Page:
Ranking of LIV players impossible to tell

Written by User Submitted

Taylor Gooch, Cam Smith, Brooks Koepka and Bryson DeChambeau are obviously four of the world’s best golfers. But where they rank in the world is up for debate because … well, there are a few reasons.

Debate Point One: LIV golfers no longer receive world-ranking points because they play on a tour, the Saudi Arabian-based LIV Tour, that does not qualify for such points.

Why not? Because the people who conduct and control the Official World Golf Ranking (OWGR) system say that LIV tournaments do not follow the OWGR rules of qualification.

Such as LIV’s 54-hole, no-cut tournaments.

Debate Point Two: The golf establishment despises, no … a better word would be ‘hates’, LIV. The golf establishment hates the idea that some of the world’s best, along with many run-of-the-mill golfers, were presented with gazillion-dollar cheques to join LIV for the supposed betterment of golf globally.

LIV’s efforts to have its golfers receive world-ranking points took another recent hit when the OWGR board (comprised of representatives of the golf establishment which, remember, despises LIV) again rejected an application to have its players receive world-ranking points.

These points are valuable because in most cases, they help to determine who gets into the four major championships in golf — the Masters, U.S. Open, the Open Championship, and the PGA.

Some LIV players have pre-qualified for some of those events, but the vast majority depend on their status on the world-ranking list to make the field.

Gooch is one example. He led the LIV Tour in money earnings in 2023, yet is currently ineligible to play in the majors because his world-ranking position has fallen to 201 from 40 at the end of the 2021 season.

But what does it mean to lead the LIV Tour in money? How does one compare Gooch playing against only 47 others, probably 25 of whom would struggle to make ends meet on the PGA Tour, while World No. 1 Scottie Scheffler and the likes of Rory McIlroy, Jon Rahm and Colin Morikawa routinely take on fields of 155 others, all of them with proven credentials.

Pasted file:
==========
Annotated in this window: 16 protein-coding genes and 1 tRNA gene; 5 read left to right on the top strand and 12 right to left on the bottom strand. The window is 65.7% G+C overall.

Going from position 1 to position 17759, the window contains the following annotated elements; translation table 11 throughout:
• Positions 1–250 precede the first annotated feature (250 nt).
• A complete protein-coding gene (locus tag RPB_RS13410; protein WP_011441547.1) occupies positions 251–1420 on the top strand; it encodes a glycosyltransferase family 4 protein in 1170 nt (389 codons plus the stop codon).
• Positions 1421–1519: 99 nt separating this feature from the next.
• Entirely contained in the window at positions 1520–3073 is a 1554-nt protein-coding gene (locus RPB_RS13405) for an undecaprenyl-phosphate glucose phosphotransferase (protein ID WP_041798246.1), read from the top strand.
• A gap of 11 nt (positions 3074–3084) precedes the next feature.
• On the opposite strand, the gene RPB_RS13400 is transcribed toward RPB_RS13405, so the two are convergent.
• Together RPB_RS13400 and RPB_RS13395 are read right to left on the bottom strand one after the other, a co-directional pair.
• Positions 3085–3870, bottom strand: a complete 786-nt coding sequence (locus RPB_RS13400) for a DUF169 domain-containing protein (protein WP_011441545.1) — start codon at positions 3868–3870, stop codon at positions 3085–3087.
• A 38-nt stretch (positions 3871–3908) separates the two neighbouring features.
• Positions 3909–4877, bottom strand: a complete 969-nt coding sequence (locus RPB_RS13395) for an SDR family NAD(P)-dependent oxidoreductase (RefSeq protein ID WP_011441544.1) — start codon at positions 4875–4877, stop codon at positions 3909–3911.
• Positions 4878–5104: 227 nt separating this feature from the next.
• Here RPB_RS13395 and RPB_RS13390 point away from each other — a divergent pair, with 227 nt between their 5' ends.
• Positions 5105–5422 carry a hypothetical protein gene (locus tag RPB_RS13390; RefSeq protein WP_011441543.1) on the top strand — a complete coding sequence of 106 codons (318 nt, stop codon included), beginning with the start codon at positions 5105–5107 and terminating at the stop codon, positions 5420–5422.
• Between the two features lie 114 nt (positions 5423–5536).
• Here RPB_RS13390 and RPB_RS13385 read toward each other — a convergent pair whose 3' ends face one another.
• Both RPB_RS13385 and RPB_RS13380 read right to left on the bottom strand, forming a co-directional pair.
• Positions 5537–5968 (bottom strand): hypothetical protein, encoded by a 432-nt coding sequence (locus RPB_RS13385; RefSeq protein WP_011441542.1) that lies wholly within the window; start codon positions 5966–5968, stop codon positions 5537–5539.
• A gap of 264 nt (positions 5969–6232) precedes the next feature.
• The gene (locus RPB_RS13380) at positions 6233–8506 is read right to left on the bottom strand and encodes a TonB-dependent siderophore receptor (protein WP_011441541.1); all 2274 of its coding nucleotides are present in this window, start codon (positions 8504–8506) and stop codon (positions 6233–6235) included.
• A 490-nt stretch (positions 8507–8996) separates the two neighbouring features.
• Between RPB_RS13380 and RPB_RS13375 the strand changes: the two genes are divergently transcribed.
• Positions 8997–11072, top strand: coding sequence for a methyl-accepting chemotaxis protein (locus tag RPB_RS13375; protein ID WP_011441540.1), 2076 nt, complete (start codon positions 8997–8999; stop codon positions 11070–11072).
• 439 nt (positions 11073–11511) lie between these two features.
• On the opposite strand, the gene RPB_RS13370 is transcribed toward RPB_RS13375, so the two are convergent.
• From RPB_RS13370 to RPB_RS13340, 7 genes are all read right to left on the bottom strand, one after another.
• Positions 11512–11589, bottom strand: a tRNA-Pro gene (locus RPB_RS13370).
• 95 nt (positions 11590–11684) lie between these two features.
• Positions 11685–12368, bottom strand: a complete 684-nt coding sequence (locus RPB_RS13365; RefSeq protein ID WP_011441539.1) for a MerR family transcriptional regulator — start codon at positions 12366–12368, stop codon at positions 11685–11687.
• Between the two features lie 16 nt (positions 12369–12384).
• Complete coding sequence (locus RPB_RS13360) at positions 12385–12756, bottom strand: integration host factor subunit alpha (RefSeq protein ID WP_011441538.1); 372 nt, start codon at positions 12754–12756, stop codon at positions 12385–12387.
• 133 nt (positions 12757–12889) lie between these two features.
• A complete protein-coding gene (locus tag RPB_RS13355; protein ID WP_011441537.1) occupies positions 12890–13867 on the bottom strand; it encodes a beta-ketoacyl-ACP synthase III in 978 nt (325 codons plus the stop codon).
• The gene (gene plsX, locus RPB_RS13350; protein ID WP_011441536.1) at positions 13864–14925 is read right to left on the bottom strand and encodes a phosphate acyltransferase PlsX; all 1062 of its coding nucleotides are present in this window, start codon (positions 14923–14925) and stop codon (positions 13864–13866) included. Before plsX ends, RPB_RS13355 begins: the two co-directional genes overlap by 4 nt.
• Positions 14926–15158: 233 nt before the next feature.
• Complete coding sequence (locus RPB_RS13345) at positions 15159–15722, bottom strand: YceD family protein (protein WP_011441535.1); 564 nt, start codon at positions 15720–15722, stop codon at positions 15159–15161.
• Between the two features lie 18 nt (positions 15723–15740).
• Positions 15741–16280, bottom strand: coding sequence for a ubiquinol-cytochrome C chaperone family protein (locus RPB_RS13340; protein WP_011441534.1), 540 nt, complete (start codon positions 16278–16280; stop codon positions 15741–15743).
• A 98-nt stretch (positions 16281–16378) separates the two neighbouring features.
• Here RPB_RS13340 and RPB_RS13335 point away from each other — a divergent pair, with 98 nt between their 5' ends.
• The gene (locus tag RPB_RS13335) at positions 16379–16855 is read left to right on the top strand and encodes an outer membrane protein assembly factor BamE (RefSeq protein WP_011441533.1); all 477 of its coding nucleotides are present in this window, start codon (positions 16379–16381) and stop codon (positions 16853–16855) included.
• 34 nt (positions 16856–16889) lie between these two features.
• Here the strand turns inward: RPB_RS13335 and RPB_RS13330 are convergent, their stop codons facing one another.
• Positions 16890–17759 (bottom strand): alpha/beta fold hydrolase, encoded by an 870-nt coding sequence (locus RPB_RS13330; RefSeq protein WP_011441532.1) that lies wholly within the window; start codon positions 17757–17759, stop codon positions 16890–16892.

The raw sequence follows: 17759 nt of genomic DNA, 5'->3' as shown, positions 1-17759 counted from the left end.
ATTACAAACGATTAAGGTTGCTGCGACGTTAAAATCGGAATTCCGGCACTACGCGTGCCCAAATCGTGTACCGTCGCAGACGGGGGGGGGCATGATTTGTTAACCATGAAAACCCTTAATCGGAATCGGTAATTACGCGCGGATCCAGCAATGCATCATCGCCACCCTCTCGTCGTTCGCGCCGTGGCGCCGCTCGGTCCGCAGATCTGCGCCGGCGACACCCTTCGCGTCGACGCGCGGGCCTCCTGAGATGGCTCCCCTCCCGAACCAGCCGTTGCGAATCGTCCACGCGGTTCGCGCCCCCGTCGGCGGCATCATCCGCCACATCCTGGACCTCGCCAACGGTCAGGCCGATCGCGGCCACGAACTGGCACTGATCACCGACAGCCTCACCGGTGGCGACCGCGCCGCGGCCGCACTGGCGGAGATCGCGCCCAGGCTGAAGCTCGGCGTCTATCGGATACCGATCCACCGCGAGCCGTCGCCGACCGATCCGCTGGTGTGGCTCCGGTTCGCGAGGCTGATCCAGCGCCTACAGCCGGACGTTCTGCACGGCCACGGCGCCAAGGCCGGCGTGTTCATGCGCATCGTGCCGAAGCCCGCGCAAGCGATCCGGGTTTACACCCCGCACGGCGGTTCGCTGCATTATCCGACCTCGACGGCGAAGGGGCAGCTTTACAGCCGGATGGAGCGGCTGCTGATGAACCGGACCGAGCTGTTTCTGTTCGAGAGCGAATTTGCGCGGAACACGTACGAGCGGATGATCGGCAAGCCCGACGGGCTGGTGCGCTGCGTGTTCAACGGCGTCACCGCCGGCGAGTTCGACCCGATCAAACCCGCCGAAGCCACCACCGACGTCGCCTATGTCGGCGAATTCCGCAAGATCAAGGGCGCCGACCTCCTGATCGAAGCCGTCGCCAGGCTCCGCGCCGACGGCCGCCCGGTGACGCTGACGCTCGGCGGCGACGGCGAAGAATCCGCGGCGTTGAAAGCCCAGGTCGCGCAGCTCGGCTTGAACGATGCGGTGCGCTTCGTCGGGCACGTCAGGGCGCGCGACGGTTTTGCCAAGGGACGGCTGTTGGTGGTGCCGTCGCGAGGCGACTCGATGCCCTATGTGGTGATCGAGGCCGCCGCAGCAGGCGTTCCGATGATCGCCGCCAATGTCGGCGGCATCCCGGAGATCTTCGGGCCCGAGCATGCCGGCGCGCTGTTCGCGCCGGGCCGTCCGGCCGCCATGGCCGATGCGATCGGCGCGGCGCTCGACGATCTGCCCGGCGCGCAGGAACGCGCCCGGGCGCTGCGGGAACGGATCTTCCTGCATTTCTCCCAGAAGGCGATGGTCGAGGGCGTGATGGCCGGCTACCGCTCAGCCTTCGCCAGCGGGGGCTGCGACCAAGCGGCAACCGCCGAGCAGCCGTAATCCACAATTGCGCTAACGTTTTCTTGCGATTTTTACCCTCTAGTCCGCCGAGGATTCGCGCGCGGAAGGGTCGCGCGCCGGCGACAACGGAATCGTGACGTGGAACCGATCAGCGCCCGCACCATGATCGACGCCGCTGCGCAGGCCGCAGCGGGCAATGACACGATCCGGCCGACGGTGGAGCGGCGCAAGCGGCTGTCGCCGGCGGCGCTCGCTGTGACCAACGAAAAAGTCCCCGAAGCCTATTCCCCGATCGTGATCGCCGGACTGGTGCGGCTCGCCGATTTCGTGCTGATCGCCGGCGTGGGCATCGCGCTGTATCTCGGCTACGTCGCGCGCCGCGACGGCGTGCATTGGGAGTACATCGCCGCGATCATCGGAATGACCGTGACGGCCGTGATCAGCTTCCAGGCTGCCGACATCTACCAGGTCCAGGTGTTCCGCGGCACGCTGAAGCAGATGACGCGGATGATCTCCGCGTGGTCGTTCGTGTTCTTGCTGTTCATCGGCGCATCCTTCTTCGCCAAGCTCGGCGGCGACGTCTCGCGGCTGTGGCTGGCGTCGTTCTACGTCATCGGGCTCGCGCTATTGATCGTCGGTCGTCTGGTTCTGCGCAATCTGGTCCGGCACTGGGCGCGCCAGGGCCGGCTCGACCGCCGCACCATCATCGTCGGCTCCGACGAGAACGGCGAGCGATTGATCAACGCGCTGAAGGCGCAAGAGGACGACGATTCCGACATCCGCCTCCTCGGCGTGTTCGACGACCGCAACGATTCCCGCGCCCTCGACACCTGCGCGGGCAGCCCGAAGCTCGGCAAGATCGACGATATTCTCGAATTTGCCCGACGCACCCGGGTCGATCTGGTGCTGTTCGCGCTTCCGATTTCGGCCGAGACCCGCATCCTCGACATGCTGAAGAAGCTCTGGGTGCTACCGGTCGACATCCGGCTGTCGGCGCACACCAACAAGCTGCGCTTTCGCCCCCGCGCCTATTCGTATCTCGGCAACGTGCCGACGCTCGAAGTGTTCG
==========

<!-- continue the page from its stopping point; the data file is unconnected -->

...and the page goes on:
How does a Gooch LIV victory over 10 or 12 great players compare to a victory on the PGA Tour? Might it translate to a top 10? A 21st-place tie? It’s impossible to tell.

Golf fans know from past performance that Koepka, Gooch, Smith, etc., are (or have been) great players but there’s no way to compare them to all golfers in the world unless a comparable system is established.

Perhaps the OWGR could allow LIV tournaments to offer a lower number of world-ranking points due to strength of field. For example, winning two LIV tournaments might be equal, when considering strength of field, to, say, a couple of seventh-place finishes on the PGA Tour, and points awarded accordingly.

That way, the world can see how Gooch, Koepka, etc., compare to their golf rivals around the world. Otherwise, LIV golfers are simply barnstormers, collecting only money, not honour or lasting legacy.

Slap shots
• NY Post columnist Phil Mushnick, who revels in sarcasm, said he doesn’t mind listening to football analyst Tony Romo, who pulls down $18 million a year from CBS, “but he’s not worth a dime over $17 million.”
• Super 70s Sports, on X: “Nellie Fox struck out 216 times over 19 major league seasons from 1947 to 1965, a span of 10,351 plate appearances. Kyle Schwarber (of the Phillies) struck out 215 times this year.”
• Oilers TV host Gene Principe of Sportsnet, showing off some food fare from Nashville that included one of 11 types of hot dogs and having the meat slip off his plate onto the floor. “Oh, I’m a loser. Not a wiener. But to be frank, they’re pretty good.”
• Football columnist Peter King reports that Vancouver singer Michael Bublé has an unusual name for his fantasy football league team: “The Vancouver Cannots.”
• Astros’ fan David, on X, reacting to the belief that Sen. Ted Cruz’s attendance at Houston games is a curse to the Astros: “Hope that Bryan Abreu comes in and intentionally throws at Ted Cruz.”
• Mike McIntyre of the Winnipeg Free Press, on accompanying the Jets on their first major road trip of the season: “The first two stops happen to be Las Vegas and then Arizona — which not only warms my heart, but all other body parts as well.”
• Bob Molinaro of pilotonline.com. (Hampton, Va.): “Going into Sunday’s game vs. the Commanders, the Eagles should be a little worried that Jalen hurts.”
• Steve Simmons of SunMedia, on the gambling-related suspension to Shane Pinto: “The grand contradiction of the Pinto suspension: Last season he wore a Bet99 decal on his Ottawa Senators helmet. You can promote gambling in the NHL, you just can’t do it.”
• Greg Cote of the Miami Herald, on Coyotes’ Travis Dermott defying an NHL directive to not use pride tape on sticks: “May other, bigger stars on skates be brave enough to follow suit.”
• Headline at the onion.com: “Victor Wembanyama Admits He’s A Little Overwhelmed By Speed, Intensity Of NBA Groupies”
Care to comment? Email brucepenton2003@yahoo.ca

by Bruce Penton

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